the ingredients of southern Italy to British

palates, the menu at Sartoria will o—er food

from all over the country. "We'll do a nice

risotto, we'll do the best tortelli, we'll do the

best Milanese. I want people to come back

for that Milanese. They're going to trust

Sartoria and me for the quality of ingredients

rather than the presentation. We'll do the

best food that Italy can o—er."

Italian influence

Part of that o—ering will be breakfast. "When

you think about Italian breakfasts, you think

there's not much around, which is not true.

If you go to southern Italy, you've got all this

Spanish and Moorish in˜uence: it's a bit like

a Turkish breakfast. I'm doing a dish of 'nduja

and three di—erent eggs, which is called

'eggs purgatorio'. It's quite spicy. It's a dish my

grandmother used to have after she'd been

working in the garden for a few hours and

she needed some proper food."

There'll also be 'The Italian Job', basically a

take on a full English with Italian ingredients,

as well as pastries and cold meats. And

of course, no Italian breakfast is complete





Mazzei's beef tartare


la Révolution

restaurants � food | 77

76 |


ocktail hour in Café Royal,

Piccadilly. Sitting opposite me

are two of the three Gardinier

brothers, Laurent and Thierry,

the French Corbin and King fresh

o  the Eurostar to oversee the

opening of Les 110 de Taillevent in the capital;

their …rst foray onto British soil.

It's fair to say they've got form. The

Gardinier family have owned two Michelinstarred

Le Taillevent, one of the most iconic

restaurants in Paris, since 2011, opening a

brasserie across the road the following year -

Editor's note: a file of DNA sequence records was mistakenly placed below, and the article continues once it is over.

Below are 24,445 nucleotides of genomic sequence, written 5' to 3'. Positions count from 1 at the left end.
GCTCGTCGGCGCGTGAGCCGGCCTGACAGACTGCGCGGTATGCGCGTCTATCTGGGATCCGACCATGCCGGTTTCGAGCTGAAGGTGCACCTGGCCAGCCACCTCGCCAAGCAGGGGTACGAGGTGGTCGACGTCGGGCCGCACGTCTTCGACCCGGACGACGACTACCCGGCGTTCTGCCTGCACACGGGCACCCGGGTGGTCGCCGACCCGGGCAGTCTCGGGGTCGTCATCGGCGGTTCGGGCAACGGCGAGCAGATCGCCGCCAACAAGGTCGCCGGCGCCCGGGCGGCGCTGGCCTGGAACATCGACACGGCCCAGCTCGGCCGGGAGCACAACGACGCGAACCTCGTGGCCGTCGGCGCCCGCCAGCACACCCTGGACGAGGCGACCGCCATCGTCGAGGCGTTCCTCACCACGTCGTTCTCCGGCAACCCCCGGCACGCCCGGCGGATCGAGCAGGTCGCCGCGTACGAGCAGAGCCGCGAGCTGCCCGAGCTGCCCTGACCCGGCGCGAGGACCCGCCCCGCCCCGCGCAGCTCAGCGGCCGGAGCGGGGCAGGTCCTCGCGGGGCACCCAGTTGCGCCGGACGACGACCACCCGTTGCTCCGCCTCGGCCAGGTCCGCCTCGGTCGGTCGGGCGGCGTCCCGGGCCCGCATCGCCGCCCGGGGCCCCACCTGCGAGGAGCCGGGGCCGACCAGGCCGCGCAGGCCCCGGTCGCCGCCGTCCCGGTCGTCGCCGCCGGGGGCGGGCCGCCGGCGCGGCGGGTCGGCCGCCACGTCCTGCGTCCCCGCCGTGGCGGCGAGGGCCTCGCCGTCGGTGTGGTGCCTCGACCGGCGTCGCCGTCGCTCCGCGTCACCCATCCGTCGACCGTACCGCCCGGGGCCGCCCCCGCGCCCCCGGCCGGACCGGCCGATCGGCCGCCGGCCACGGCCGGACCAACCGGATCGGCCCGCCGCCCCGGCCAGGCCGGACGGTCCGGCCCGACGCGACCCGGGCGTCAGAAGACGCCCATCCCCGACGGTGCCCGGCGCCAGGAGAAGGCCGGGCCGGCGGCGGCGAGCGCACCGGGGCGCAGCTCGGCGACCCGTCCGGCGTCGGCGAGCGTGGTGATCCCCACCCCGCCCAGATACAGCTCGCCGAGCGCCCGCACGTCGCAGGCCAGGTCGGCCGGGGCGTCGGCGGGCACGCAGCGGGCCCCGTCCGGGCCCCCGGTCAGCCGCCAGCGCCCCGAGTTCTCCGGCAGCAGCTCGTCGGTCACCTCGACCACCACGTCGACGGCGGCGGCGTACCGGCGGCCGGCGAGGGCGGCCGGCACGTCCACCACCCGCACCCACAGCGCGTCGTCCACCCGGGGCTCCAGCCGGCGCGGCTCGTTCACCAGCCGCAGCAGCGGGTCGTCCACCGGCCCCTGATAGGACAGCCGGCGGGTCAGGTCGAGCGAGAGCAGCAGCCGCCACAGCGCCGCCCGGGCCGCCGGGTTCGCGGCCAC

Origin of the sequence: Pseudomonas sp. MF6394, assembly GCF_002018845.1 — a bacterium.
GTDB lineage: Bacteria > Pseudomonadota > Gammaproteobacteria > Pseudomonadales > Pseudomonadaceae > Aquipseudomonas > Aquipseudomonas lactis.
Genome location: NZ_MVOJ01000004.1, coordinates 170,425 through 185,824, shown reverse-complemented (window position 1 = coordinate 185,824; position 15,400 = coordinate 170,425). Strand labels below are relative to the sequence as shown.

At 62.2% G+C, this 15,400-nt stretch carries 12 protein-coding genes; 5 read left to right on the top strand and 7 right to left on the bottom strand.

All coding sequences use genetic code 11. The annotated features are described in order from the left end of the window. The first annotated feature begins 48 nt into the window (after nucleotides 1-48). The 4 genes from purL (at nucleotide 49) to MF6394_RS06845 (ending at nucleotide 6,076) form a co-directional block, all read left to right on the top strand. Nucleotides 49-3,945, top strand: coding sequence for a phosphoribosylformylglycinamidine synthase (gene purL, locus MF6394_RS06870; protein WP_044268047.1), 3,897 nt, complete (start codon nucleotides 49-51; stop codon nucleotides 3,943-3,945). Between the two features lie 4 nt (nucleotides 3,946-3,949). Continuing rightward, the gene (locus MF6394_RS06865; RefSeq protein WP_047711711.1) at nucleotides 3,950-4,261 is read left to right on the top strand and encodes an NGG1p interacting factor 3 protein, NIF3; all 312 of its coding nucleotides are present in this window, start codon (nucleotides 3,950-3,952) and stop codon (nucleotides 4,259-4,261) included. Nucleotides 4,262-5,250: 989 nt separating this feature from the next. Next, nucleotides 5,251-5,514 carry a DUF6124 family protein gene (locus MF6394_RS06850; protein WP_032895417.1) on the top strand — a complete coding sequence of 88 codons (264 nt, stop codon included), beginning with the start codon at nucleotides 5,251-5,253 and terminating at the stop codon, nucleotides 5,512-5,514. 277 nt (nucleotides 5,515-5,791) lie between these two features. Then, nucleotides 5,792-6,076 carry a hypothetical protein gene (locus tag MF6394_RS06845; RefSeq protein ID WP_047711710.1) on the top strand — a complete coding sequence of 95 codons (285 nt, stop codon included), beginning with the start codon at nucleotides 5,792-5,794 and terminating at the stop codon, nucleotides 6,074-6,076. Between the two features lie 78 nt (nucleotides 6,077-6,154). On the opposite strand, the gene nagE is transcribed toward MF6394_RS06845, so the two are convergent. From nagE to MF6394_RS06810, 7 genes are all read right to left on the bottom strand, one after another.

the …rst Les 110 de Taillevent, named for the

remarkable number of wines available to buy

by the glass, as well as the bottle.

The celebrated London opening on 21

October signals more than just a hefty boost

to the West End's wine economy, sited as it is

on Cavendish Square, close to Oxford Circus.

The arrival of two Gardiniers (middle brother

Stéphane looks after other family ventures)

marks a sea change in the global food scene,

with London further cementing its position

as the gastronomic capital of Europe.

"When you are looking for a big foodie city

in Europe the obvious answer is London,"

says youngest Gardinier sibling Laurent,

explaining why they chose our city, despite

the age-old culinary rivalry. "Let's stop this

stupid war and competition between London

and Paris. There are great chefs and great

restaurants on both sides. We [the French]

don't have anything to teach the English.

There is room for us here in London." A bistro

serving 110 of the best wines in the world by

the glass? Damn right there's room.

The brothers go on to tell me that 110

will have its own cellar, just as their French

venues do, but this one will also carry a host

of British wines, as well as unique bottles

from other world regions not found in their

establishments in Paris.

"It's about taking inspiration from the

country you …nd yourself in. We will do the

same with the food - modern interpretations

of classic French dishes, with British seasonal

produce," explains Thierry. "In London, we

will also be open for breakfast, pairing the

dishes on the menu with a selection of hot

and cold beverages. Paris doesn't really have

a breakfast scene, but here it's huge, so it's a

good opportunity to try something di erent."


There are a few reasons why so many French

restaurateurs, bar owners and chefs are

nding such success this side of the channel: